I Think I Have Thumb Arthritis. What Do I Do About It?
If you think you have arthritis at the base or CMC joint of your thumb (see image), we recommend reading the blog titled My thumb hurts - What’s wrong? first. The section on CMC arthritis may help to confirm your suspicion or direct you to consider if you might have another condition. It is important that you have an understanding of what may be wrong before considering what to do about it.
There are several problems that can cause thumb pain. Each condition is different and needs to be properly diagnosed before it can be treated. Diagnosis is best done by your physician or a therapist who specializes in treating hand conditions. The information in this blog is meant to be discussed with your doctor or therapist so they can guide you in choosing the most appropriate and safe treatment.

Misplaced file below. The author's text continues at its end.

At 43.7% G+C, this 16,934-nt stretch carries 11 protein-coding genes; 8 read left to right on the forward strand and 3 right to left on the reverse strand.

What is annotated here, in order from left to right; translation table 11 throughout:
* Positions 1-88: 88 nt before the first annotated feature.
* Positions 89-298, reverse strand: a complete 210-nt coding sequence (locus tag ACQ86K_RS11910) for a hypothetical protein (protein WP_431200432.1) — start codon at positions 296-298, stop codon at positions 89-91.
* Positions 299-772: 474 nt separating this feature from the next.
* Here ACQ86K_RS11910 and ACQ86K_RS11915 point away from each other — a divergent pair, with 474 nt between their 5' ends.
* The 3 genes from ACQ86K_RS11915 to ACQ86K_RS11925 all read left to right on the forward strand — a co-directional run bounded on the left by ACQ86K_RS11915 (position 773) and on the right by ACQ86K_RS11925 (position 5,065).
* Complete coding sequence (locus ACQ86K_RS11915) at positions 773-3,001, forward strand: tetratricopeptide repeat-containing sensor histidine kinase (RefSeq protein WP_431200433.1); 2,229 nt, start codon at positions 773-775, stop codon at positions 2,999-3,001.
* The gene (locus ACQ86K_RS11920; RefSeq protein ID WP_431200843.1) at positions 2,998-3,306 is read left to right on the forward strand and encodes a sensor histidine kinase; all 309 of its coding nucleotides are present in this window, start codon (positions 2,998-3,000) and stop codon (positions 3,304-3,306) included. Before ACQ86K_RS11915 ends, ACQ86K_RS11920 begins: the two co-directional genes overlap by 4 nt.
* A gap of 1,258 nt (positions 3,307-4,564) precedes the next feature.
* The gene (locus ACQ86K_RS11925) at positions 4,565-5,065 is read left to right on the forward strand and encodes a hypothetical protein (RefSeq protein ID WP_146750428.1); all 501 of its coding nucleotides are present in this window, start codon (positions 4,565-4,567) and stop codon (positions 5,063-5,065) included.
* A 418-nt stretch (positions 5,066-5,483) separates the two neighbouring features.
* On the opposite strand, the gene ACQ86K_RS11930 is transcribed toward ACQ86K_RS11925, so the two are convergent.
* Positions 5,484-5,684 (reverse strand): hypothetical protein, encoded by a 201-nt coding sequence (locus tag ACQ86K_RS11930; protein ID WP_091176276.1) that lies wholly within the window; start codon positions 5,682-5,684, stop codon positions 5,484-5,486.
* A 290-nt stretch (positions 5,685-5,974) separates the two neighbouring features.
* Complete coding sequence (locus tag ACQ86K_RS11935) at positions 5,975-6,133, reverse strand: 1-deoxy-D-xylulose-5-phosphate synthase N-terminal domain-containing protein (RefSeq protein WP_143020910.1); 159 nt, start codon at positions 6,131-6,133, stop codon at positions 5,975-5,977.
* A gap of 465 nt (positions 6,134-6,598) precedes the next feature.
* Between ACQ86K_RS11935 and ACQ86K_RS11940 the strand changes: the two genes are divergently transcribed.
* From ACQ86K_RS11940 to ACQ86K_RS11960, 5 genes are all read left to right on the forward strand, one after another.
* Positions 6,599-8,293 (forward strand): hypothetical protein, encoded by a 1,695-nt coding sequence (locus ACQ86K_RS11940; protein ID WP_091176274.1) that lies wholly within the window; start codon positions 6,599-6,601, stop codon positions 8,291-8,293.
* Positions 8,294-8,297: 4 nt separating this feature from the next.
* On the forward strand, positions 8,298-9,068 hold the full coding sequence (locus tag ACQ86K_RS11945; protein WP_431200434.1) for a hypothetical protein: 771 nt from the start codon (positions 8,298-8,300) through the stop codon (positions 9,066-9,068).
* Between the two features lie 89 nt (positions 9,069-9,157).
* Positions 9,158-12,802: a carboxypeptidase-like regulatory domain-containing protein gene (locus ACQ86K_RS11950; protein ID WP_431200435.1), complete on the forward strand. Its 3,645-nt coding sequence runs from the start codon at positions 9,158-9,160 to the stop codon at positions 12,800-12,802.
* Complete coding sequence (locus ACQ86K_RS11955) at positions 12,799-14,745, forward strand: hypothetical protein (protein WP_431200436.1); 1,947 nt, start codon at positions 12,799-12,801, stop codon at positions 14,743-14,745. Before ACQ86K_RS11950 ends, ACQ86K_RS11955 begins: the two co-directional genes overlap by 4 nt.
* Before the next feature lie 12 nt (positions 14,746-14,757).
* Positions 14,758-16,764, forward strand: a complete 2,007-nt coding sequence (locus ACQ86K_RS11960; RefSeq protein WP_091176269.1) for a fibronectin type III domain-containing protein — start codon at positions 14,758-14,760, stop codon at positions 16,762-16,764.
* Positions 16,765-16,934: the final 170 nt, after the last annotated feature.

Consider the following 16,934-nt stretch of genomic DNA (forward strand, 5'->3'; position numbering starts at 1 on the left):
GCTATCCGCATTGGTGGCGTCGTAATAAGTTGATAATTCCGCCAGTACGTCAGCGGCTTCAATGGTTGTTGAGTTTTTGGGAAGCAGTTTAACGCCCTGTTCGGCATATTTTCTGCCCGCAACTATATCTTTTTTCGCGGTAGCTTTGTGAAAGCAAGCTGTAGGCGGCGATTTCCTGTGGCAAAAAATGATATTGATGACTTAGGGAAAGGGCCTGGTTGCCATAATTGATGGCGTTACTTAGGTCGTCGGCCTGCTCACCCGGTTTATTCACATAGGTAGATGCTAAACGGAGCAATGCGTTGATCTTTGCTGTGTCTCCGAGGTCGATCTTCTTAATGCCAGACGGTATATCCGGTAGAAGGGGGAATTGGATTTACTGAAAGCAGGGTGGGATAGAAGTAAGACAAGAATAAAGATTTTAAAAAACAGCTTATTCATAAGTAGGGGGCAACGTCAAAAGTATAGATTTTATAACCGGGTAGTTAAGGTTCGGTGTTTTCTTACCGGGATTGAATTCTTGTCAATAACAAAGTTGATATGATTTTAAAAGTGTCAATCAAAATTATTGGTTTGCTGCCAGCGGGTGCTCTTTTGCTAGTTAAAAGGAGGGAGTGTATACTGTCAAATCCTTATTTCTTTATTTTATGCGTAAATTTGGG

CMC (basal) joint arthritis: Generally treatment includes anti-inflammatory medicine to reduce pain and inflammation and a splint for support or rest. How much medication and what level of rest or support is needed depends on when the joint hurts, what makes it hurt, and how much it hurts.
Splinting is recommended for rest and support during activity. Forearm based splints that cross the wrist and immobilize the thumb, commonly known as long Thumb Spica splints, are recommended when full rest is needed to reduce severe pain.
Short or hand based splints that allow full or limited wrist motion and thumb motion are generally flexible splints that support by applying compression. They may also include flexible stays or thin plastic inserts for added support.
It is important to look for a splint that supports the CMC joint without limiting more motion than is necessary. If your thumb is painful only when you do certain tasks, choose a splint that supports but allows motion. If your thumb is painful even at rest, choose a splint that immobilizes the thumb. Often, because the pain from CMC arthritis tends to vary with activity, you may need both.
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